Health permitting, Pittsburgh certainly is good enough to make the playoffs. But the odds are stacked against their winning a seventh Super Bowl title this season.

The Buffalo Bills were the last runners-up to make it back to the big game (Super Bowl appearances in 1991-1994), and they lost in each trip. It takes a tremendous amount of focus, togetherness and luck. The Steelers haven't displayed any of that so far in their quest to complete one of the hardest journeys in professional sports.

Harrison has never been called a bad teammate. But when you do an interview as explosive as he did with Men's Journal, it has the potential to divide a locker room.

Harrison may have exposed some underlying tension between Pittsburgh's offense and defense. He crossed the line by lambasting Roethlisberger and Mendenhall. Harrison later spoke with Roethlisberger. But there is no word at this juncture if Harrison is rescinding his "fumble machine" comment toward Mendenhall.

So what happens the next time Mendenhall fumbles? Will Harrison and the defense snicker about it? When Roethlisberger throws a pick deep in Pittsburgh's territory, will the defense focus and just play football? These things happen during the course of a season, and the Steelers need to pick each other up and play like one unit, which has been their strength in previous seasons.

Last year, Pittsburgh had one distraction, which was Roethlisberger's four-game suspension for violating the NFL's personal conduct policy. That was easier to resolve, especially because Roethlisberger wasn't allowed around the team for the first month of the season. This year, the Steelers tripled the amount of distractions, and it will take more effort to get through each case.

The Steelers also have several personnel questions to address.

With the team expected to be more than $10 million over the salary cap, it's likely that No. 1 corner Ike Taylor won't return. He's not interested in offering a discount to stay in Pittsburgh. That leaves a major void in its secondary, which was exposed by the Green Bay Packers and several other teams last season.

The contracts of veterans Antwaan Randle El, Flozell Adams and Aaron Smith also will be up for discussion as the team tries to get under the cap. Their potential departures will hurt depth and leadership.

In contrast, the Ravens have it more together. Their biggest issue this offseason is opponents criticizing fourth-year quarterback Joe Flacco. And, if anything, that's been a rallying point that's motivated the Ravens and brought them closer together.

Baltimore has been unable to beat Pittsburgh in big games recently. But the talent is so close between these heated rivals that any additional edge can shift the balance in the AFC North.

Consider the Ravens the new favorites in the division in 2011. The Steelers are too busy dealing with self-inflicted wounds.
It's been a wild week for controversies in the AFC North Division.

The trio of Pittsburgh Steelers linebacker James Harrison, receiver Hines Ward and Cincinnati Bengals corner Adam Jones all caused media firestorms in different ways. Harrison made disparaging comments toward NFL commissioner Roger Goodell and ripped his teammates, while Ward and Jones were arrested for driving under the influence and disorderly conduct, respectively.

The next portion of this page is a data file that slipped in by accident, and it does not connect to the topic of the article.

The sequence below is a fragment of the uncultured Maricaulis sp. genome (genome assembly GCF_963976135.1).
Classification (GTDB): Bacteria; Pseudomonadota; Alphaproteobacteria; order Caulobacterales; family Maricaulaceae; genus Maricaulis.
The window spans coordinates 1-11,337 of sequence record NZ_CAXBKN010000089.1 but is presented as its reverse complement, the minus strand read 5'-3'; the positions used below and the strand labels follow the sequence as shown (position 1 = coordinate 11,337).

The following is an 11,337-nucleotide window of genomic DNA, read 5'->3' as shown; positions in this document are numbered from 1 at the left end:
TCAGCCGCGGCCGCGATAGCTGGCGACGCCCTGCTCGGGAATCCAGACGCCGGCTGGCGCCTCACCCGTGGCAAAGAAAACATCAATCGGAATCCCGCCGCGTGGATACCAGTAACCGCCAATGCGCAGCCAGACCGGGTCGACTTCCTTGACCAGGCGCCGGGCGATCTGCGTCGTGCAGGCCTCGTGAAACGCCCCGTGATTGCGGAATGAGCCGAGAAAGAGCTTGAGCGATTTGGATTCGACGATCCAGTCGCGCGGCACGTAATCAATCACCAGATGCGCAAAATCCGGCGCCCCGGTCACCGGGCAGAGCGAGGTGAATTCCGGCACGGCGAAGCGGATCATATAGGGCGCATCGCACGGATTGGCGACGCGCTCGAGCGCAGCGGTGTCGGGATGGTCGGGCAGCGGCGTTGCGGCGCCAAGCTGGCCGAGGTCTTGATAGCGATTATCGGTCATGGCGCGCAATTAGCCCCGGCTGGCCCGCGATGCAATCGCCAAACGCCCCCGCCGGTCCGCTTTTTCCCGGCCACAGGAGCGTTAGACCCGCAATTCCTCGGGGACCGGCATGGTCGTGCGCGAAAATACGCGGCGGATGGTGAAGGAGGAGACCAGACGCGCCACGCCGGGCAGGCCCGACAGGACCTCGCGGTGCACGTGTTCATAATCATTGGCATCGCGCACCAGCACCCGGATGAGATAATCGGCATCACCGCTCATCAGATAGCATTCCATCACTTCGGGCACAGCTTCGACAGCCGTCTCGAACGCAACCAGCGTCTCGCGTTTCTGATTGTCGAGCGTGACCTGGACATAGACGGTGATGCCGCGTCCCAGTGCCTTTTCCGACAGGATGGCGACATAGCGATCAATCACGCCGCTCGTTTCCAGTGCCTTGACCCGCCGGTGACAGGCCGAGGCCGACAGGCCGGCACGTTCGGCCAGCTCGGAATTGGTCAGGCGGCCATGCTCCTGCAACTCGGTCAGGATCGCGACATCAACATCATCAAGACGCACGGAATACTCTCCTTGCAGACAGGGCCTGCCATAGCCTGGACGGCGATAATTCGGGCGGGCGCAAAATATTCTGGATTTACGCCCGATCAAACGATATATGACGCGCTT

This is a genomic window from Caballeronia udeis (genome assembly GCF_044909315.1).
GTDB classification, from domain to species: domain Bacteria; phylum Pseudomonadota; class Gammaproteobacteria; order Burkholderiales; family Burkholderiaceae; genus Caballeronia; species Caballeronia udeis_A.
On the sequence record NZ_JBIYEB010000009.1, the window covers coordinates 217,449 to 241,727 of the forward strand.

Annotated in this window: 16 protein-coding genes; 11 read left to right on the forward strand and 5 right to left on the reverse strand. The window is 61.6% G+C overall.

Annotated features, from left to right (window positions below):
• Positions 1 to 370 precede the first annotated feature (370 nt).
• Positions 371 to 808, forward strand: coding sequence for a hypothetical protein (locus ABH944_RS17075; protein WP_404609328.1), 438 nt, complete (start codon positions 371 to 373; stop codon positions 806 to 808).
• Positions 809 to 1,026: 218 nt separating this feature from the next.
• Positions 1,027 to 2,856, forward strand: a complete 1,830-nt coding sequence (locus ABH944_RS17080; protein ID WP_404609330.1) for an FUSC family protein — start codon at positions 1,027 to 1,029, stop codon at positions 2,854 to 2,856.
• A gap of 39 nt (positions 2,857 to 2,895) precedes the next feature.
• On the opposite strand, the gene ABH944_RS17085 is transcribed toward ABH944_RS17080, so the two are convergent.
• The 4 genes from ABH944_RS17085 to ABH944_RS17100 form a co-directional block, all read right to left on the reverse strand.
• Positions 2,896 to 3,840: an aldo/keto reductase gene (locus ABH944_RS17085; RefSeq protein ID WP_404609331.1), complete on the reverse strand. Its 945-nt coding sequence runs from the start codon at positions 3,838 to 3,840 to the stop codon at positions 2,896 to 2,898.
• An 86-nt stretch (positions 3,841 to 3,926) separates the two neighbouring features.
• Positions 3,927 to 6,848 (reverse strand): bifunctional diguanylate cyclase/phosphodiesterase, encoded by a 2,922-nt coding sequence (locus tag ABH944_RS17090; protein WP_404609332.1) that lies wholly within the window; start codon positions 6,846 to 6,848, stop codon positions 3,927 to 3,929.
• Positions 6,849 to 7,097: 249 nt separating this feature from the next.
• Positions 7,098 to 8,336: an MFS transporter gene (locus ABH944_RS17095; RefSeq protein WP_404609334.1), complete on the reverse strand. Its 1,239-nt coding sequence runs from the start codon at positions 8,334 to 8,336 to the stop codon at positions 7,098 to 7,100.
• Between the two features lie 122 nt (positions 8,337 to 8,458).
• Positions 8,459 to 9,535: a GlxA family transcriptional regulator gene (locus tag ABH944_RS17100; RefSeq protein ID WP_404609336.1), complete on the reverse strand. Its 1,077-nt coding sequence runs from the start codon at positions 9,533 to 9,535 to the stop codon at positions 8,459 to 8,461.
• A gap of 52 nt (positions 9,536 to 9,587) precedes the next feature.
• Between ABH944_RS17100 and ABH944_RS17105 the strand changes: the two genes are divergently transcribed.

But in our latest "Take Your Pick," we ask which player caused the biggest controversy this week: Harrison, Ward or Jones?

Did Harrison cause the biggest stir? He released the verbal barrage of the year, bashing everyone in sight. His victims included Steelers quarterback Ben Roethlisberger, running back Rashard Mendenhall and the New England Patriots. He also used very controversial words to describe Goodell.

What about Ward? After steering clear of the law his entire 14-year career, the two-time Super Bowl champion was busted for DUI. A spokesman for Ward denied the charges. But the Atlanta police department responded by releasing more details of the arrest, which will certainly catch the attention of the NFL once a new collective bargaining agreement is reached.

Or was it Jones, who was jailed over the weekend for disorderly conduct and resisting arrest? Jones has been in trouble since coming to the NFL and could be facing a permanent suspension if found guilty. Jones, who says he was wrongfully arrested, also could face probation issues from his previous case in Nevada.

Using our SportsNation poll, vote on which AFC North player had the biggest controversy this week. You also can share your thoughts in the comments section below and our division inbox.
James Harrison is a fool, obviously, with an unjustified persecution complex and a seemingly insatiable need to convince himself and everyone else that the world is out to get him. I have no patience for this kind of person, especially not when the legal level of violence in the game of football serves as insufficient outlet for his inner anger. Nobody made any new rules last year to try and bring down Harrison. The NFL simply told Harrison and the rest of the league that they needed to start playing by the rules that were in place (i.e., you can't leave your feet and launch yourself, helmet-first, at another player because it's so incredibly stupid and you're putting yourself at serious risk as well) or else the punishments would grow more severe. Harrison defiantly refused to obey, then threatened to quit the game when the punishments for his continued rulebreaking, as promised, grew more severe.

[+] EnlargeJames Harrison
Kim Klement/US PresswireSteelers linebacker James Harrison didn't improve his image with his recent interview in Men's Journal.
As you've surely heard, Harrison is still trying to push this insanity on the football-inclined public, ripping commissioner Roger Goodell in an upcoming issue of Men's Journal. Harrison calls Goodell a "crook" and a "devil" and says he wouldn't urinate on the man if he found him on fire. Good job, James. Don't be afraid to use a wrecking ball when a tack hammer will do.

Anyway, I could obviously go on, but the point I really wanted to raise here was about the photo you see if you click that link -- that of a shirtless Harrison posing with one of his precious handguns in each hand. Now there's a message worth sending. A perpetually furious man, who could kill other men with his bare hands, brandishing firearms in a photo next to a story about how angry he is about everybody in the world. Thanks, Men's Journal, for helping us all sleep peacefully at night.